I landed in Albuquerque, New Mexico, and needed to get to Santa Fe. My options: the highway or The Turquoise Trail. I chose to avoid the freeway and took this National Scenic Byway (smart choice!). The area encompasses 15,000 square miles in the heart of central New Mexico, linking Albuquerque and Santa Fe. The drive is approximately 50 miles along Highway 14 and passes through the old mining towns of Golden, Madrid, and Cerrillos.
We made a stop in Madrid. Madrid’s history dates back to the early 1800’s as a mining town, and today it is a distinctive artist’s community. The area was booming in its heyday supplying coal for the Santa Fe Railroad, local consumers and the US Government. When coal use declined the town fell silent. It became a ghost town. In the early 1970’s, artists and craftspeople arrived. They converted old company stores and houses into quality shops and galleries and services. Madrid has an original tavern, the Old Coal Mine Museum and in the summer there are events in a theatre created in the engine house and festivals and concerts at the Historic ballpark. The Fourth of July parade and Christmas celebrations (weekends in December) have been revived by Madrid’s current residents.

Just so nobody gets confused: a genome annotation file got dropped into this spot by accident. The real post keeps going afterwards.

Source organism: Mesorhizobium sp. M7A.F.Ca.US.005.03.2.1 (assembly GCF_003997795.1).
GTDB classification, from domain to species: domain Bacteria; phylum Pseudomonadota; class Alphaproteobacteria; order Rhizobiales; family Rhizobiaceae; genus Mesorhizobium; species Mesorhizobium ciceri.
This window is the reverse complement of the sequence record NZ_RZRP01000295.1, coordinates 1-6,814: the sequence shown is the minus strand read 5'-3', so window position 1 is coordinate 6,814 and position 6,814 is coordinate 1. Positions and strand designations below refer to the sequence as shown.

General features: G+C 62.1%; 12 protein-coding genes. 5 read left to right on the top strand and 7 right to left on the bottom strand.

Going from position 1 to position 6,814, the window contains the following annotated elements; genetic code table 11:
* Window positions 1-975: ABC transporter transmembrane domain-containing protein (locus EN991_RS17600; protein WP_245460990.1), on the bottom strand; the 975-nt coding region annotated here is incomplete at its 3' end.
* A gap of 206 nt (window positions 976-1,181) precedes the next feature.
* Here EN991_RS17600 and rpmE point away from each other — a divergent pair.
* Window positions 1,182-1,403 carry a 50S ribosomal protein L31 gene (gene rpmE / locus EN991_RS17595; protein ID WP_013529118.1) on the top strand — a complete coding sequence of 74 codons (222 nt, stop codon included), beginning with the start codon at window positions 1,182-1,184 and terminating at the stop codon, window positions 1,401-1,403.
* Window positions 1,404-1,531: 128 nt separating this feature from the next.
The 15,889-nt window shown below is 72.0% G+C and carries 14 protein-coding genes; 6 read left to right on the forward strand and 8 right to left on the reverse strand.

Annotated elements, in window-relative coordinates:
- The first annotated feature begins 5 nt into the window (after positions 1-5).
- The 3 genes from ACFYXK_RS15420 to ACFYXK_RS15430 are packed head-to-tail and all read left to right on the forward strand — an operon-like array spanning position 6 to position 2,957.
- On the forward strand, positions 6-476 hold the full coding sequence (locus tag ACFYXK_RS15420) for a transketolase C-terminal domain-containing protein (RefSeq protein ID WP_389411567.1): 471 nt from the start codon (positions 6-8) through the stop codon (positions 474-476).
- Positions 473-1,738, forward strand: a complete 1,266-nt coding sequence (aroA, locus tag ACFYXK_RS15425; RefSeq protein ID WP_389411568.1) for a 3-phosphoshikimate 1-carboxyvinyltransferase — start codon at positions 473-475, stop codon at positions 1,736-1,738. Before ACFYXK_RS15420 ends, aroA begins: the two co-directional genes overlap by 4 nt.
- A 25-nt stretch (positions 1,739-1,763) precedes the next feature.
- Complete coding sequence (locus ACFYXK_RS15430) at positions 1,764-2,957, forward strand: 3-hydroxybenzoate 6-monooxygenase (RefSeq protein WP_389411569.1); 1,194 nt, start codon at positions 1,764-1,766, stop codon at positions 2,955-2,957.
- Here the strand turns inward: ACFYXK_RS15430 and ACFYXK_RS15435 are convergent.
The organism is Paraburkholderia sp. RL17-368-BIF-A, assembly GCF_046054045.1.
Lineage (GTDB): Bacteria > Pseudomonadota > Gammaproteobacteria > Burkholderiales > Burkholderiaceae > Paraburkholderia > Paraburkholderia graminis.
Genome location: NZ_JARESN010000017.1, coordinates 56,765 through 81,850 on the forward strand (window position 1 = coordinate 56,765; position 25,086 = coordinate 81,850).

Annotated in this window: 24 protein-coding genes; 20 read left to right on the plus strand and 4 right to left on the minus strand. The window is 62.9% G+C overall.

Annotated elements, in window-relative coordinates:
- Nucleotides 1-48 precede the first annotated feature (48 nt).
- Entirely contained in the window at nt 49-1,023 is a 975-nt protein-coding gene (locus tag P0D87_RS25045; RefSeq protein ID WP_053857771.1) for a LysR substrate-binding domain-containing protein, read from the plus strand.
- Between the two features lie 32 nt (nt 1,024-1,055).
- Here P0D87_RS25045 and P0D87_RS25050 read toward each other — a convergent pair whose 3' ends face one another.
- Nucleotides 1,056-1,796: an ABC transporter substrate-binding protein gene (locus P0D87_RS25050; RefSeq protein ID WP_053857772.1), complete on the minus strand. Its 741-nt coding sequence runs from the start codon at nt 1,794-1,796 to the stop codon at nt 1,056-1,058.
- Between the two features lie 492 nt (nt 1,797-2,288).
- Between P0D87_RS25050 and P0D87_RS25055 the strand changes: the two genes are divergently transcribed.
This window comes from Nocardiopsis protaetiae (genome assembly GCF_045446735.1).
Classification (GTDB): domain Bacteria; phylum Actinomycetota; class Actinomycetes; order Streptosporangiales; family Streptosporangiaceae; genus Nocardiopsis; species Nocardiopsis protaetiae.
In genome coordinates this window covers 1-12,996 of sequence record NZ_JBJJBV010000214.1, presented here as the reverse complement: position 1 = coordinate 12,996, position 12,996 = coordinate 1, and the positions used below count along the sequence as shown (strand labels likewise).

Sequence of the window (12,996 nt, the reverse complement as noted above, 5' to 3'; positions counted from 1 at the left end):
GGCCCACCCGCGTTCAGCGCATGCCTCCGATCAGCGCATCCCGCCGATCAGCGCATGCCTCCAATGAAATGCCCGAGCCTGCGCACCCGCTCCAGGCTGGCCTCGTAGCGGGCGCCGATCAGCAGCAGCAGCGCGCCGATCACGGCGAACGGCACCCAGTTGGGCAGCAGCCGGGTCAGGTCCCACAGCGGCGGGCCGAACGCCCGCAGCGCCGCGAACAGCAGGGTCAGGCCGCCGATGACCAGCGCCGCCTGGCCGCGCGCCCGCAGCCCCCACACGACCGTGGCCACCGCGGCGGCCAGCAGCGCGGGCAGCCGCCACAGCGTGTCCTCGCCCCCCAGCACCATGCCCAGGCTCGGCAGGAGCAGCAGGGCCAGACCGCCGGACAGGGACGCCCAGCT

If you go, be sure to stop at The Mine Shaft Tavern in Madrid for a Desert Dog Pilsner and a green chile hamburger!